7. TOOLS: Use a rib rack to increase the number of racks you can cook at one time. If you don’t have one, you can wing it by forming each rack into a space-saving circular “crown”, bone-side facing in; secure it with skewers.

8. Not all good ribs have to "fall off the bone" to be successful. It's all personal preference, truly, and the texture of the finished charred and smoky rib also depends on the cut of the rib (see #3). There are quite a few insanely delicious and properly roasted ribs that are tender but still have some chew, similar to a tender steak, and that don't fall off the bone.

If fall-off-the-bone tender ribs are your goal, smoke the ribs for 3 hours, then wrap them tightly in foil along with some apple juice. Cook for 2 to 3 additional hours at 225 to 250 degrees F. Then carefully remove the ribs from the foil and brush with barbecue sauce. Return the ribs directly to the grill grate for the last 30 minutes to 1 hour to “tighten” the sauce. This is our outrageously yummy and popular 3-2-1 rib recipe (in Traeger's Everyday Cookbook).

9. How do you know when your ribs are done?? There are several ways to gauge doneness: Insert a toothpick between the middle bones—it should penetrate easily; the ribs should begin to flex and tear in the middle when lifted on one end with tongs; an instant-read meat thermometer inserted in the meat between bones should read 190 degrees F; the meat will have shrunk away from the ends of the bones by 1/4- to 1/2-inch. (Please note: ribs cooked on a Traeger will not shrink as much as ribs cooked on conventional grills, so the other doneness tests are preferable.) A thin pink ring just under the meat’s outer surface is called a “smoke ring,” and it is a griller’s badge of honor.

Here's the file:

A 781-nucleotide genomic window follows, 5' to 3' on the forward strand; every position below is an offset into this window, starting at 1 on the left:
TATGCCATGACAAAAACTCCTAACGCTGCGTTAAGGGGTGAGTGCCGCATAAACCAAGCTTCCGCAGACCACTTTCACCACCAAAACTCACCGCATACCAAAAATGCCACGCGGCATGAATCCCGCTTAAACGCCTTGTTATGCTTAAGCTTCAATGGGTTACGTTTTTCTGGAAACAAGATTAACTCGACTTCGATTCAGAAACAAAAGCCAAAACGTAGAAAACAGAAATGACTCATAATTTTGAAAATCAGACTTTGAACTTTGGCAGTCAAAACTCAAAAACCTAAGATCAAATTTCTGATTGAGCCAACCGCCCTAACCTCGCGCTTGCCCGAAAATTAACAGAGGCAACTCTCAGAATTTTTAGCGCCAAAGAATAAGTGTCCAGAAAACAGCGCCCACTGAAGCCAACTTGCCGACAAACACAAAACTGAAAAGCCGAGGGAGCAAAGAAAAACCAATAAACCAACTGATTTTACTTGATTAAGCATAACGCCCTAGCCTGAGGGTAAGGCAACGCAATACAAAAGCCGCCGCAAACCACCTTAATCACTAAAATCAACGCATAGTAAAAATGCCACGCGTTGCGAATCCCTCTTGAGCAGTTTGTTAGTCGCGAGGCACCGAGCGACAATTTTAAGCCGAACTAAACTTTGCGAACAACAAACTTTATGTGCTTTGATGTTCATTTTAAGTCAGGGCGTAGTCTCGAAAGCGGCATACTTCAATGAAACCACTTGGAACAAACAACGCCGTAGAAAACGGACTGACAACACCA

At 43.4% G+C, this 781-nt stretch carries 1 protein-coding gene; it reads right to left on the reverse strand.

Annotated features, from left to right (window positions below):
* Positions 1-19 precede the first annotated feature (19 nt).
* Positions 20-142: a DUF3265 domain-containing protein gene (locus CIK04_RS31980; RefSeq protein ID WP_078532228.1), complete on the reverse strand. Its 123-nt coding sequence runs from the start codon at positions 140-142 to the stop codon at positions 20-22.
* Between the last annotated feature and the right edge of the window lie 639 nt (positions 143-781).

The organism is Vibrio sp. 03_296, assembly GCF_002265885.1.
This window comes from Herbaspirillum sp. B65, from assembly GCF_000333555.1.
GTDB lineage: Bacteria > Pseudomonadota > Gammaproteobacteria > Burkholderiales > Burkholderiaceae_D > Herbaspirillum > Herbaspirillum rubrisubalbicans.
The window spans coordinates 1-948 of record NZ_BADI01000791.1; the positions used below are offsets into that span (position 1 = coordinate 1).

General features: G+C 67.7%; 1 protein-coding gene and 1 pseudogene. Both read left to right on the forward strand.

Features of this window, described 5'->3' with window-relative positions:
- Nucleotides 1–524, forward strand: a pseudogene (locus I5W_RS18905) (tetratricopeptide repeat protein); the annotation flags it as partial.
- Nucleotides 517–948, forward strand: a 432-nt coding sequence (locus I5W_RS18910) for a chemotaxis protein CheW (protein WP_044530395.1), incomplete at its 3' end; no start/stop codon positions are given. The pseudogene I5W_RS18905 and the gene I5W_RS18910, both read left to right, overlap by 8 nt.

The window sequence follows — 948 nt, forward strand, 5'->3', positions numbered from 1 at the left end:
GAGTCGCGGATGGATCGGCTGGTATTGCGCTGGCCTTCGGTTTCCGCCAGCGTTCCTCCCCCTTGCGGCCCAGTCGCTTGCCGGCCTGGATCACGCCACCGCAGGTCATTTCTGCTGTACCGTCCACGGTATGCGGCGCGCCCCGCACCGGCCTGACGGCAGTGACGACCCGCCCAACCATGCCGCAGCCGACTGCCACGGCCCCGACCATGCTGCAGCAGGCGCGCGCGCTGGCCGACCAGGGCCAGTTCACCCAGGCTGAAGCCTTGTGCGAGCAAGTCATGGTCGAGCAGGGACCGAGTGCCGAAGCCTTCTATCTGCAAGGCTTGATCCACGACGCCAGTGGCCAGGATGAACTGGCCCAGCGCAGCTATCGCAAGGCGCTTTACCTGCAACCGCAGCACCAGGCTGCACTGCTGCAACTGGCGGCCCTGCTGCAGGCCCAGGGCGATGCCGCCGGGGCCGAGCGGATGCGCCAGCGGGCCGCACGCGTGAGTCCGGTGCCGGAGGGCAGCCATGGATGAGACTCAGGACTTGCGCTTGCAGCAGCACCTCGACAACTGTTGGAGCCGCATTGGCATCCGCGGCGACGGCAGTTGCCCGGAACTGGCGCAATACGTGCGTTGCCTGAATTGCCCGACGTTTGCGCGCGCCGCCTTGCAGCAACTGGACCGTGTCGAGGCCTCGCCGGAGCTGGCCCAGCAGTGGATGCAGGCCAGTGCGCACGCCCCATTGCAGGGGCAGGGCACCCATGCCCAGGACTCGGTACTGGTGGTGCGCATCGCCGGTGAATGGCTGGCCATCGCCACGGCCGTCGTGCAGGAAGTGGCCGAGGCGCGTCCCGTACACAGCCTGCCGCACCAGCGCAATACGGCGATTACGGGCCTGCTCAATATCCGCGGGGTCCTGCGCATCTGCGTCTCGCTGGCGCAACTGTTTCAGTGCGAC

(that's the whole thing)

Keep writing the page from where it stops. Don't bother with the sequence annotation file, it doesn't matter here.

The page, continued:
10. Bring your own wet naps cause ribs love a good sauce. And luckily for you, we have a rainbow of sauces for you to choose from or you could just make your own. There's just something primally satisfying about ripping into Traeger'ed ribs and smearing that sauce all over your face.

It just feels (not to mention tastes) so good!

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Traeger'ed Blackened Whole Chicken

Posted by Mary M. on June 15, 2014

Traeger'ed Blackened Whole Chicken

Blackened, spicy, crispy skin is the stuff dreams are made of. Although the technique of blackening proteins is commonly known as a classic Cajun approach, there's no reason why we can't all join in on the fun.

We've come up with a tasty blend of spices to remind you of those good ole' Cajun days (even if you don't have any, yet). We love experimenting with different cuisines on the Traeger and one of the cheapest ways to do so is by getting the proverbial "whole hog" or in this case the whole chicken and enjoying every single part of it. Why pay more for the labor cost of cutting and trimming the chicken? It's cheaper and juicer to Traeger and devour the entire crispy, plump little bird.